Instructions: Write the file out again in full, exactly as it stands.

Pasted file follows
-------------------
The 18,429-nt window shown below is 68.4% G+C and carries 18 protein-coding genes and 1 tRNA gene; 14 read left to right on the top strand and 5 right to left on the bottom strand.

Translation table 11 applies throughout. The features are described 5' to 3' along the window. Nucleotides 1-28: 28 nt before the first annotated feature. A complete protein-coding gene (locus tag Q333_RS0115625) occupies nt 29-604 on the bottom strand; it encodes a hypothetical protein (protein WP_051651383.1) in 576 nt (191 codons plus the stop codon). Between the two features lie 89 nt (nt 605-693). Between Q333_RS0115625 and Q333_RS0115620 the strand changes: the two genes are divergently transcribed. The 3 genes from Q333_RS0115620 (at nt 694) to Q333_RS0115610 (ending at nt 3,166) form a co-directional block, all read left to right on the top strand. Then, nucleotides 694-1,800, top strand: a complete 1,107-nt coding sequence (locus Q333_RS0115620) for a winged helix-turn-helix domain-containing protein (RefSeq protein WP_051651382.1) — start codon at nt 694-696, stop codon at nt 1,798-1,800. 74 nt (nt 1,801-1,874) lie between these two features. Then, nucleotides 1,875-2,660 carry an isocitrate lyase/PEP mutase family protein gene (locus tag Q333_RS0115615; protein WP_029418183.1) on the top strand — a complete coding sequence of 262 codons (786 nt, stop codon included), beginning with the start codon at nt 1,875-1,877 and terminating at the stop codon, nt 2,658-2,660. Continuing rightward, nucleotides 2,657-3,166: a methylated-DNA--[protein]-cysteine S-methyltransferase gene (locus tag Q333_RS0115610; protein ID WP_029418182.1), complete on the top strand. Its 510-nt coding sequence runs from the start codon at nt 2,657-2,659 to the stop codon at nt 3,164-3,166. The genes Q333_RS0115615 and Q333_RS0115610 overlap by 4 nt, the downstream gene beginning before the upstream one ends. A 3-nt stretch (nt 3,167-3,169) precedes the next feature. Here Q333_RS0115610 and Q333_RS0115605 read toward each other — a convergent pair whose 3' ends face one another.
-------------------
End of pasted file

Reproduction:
The 18,429-nt window shown below is 68.4% G+C and carries 18 protein-coding genes and 1 tRNA gene; 14 read left to right on the top strand and 5 right to left on the bottom strand.

Translation table 11 applies throughout. The features are described 5' to 3' along the window. Nucleotides 1-28: 28 nt before the first annotated feature. A complete protein-coding gene (locus tag Q333_RS0115625) occupies nt 29-604 on the bottom strand; it encodes a hypothetical protein (protein WP_051651383.1) in 576 nt (191 codons plus the stop codon). Between the two features lie 89 nt (nt 605-693). Between Q333_RS0115625 and Q333_RS0115620 the strand changes: the two genes are divergently transcribed. The 3 genes from Q333_RS0115620 (at nt 694) to Q333_RS0115610 (ending at nt 3,166) form a co-directional block, all read left to right on the top strand. Then, nucleotides 694-1,800, top strand: a complete 1,107-nt coding sequence (locus Q333_RS0115620) for a winged helix-turn-helix domain-containing protein (RefSeq protein WP_051651382.1) — start codon at nt 694-696, stop codon at nt 1,798-1,800. 74 nt (nt 1,801-1,874) lie between these two features. Then, nucleotides 1,875-2,660 carry an isocitrate lyase/PEP mutase family protein gene (locus tag Q333_RS0115615; protein WP_029418183.1) on the top strand — a complete coding sequence of 262 codons (786 nt, stop codon included), beginning with the start codon at nt 1,875-1,877 and terminating at the stop codon, nt 2,658-2,660. Continuing rightward, nucleotides 2,657-3,166: a methylated-DNA--[protein]-cysteine S-methyltransferase gene (locus tag Q333_RS0115610; protein ID WP_029418182.1), complete on the top strand. Its 510-nt coding sequence runs from the start codon at nt 2,657-2,659 to the stop codon at nt 3,164-3,166. The genes Q333_RS0115615 and Q333_RS0115610 overlap by 4 nt, the downstream gene beginning before the upstream one ends. A 3-nt stretch (nt 3,167-3,169) precedes the next feature. Here Q333_RS0115610 and Q333_RS0115605 read toward each other — a convergent pair whose 3' ends face one another.